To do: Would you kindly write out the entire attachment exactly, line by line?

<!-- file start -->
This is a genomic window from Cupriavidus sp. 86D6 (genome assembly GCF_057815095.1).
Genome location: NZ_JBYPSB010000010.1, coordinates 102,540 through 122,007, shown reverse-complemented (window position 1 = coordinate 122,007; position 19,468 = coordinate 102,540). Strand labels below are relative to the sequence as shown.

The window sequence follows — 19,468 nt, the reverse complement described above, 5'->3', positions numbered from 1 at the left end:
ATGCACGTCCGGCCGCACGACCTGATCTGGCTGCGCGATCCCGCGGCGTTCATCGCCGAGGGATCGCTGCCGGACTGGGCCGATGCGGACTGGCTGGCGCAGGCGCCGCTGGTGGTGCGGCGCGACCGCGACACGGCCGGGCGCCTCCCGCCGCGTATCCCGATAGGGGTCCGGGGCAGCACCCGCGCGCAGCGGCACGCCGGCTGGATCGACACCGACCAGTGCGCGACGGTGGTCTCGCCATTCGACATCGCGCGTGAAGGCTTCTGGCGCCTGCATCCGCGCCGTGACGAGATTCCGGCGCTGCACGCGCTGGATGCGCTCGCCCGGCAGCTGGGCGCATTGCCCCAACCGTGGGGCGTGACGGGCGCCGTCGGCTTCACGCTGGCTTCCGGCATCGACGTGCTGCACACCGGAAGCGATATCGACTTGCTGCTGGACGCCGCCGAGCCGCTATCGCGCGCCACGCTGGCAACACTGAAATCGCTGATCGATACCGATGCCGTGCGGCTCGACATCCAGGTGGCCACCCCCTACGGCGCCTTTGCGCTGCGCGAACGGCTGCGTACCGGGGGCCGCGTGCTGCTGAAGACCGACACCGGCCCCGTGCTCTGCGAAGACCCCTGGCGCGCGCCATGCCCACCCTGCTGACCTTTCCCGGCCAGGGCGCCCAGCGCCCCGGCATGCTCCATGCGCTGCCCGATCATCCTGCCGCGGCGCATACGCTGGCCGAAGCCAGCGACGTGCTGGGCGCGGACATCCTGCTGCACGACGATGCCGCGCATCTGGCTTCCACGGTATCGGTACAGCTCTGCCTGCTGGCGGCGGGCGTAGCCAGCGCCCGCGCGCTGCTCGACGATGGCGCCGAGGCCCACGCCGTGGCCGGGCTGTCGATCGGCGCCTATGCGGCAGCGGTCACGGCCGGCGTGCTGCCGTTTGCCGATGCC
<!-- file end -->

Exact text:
This is a genomic window from Cupriavidus sp. 86D6 (genome assembly GCF_057815095.1).
Genome location: NZ_JBYPSB010000010.1, coordinates 102,540 through 122,007, shown reverse-complemented (window position 1 = coordinate 122,007; position 19,468 = coordinate 102,540). Strand labels below are relative to the sequence as shown.

The window sequence follows — 19,468 nt, the reverse complement described above, 5'->3', positions numbered from 1 at the left end:
ATGCACGTCCGGCCGCACGACCTGATCTGGCTGCGCGATCCCGCGGCGTTCATCGCCGAGGGATCGCTGCCGGACTGGGCCGATGCGGACTGGCTGGCGCAGGCGCCGCTGGTGGTGCGGCGCGACCGCGACACGGCCGGGCGCCTCCCGCCGCGTATCCCGATAGGGGTCCGGGGCAGCACCCGCGCGCAGCGGCACGCCGGCTGGATCGACACCGACCAGTGCGCGACGGTGGTCTCGCCATTCGACATCGCGCGTGAAGGCTTCTGGCGCCTGCATCCGCGCCGTGACGAGATTCCGGCGCTGCACGCGCTGGATGCGCTCGCCCGGCAGCTGGGCGCATTGCCCCAACCGTGGGGCGTGACGGGCGCCGTCGGCTTCACGCTGGCTTCCGGCATCGACGTGCTGCACACCGGAAGCGATATCGACTTGCTGCTGGACGCCGCCGAGCCGCTATCGCGCGCCACGCTGGCAACACTGAAATCGCTGATCGATACCGATGCCGTGCGGCTCGACATCCAGGTGGCCACCCCCTACGGCGCCTTTGCGCTGCGCGAACGGCTGCGTACCGGGGGCCGCGTGCTGCTGAAGACCGACACCGGCCCCGTGCTCTGCGAAGACCCCTGGCGCGCGCCATGCCCACCCTGCTGACCTTTCCCGGCCAGGGCGCCCAGCGCCCCGGCATGCTCCATGCGCTGCCCGATCATCCTGCCGCGGCGCATACGCTGGCCGAAGCCAGCGACGTGCTGGGCGCGGACATCCTGCTGCACGACGATGCCGCGCATCTGGCTTCCACGGTATCGGTACAGCTCTGCCTGCTGGCGGCGGGCGTAGCCAGCGCCCGCGCGCTGCTCGACGATGGCGCCGAGGCCCACGCCGTGGCCGGGCTGTCGATCGGCGCCTATGCGGCAGCGGTCACGGCCGGCGTGCTGCCGTTTGCCGATGCC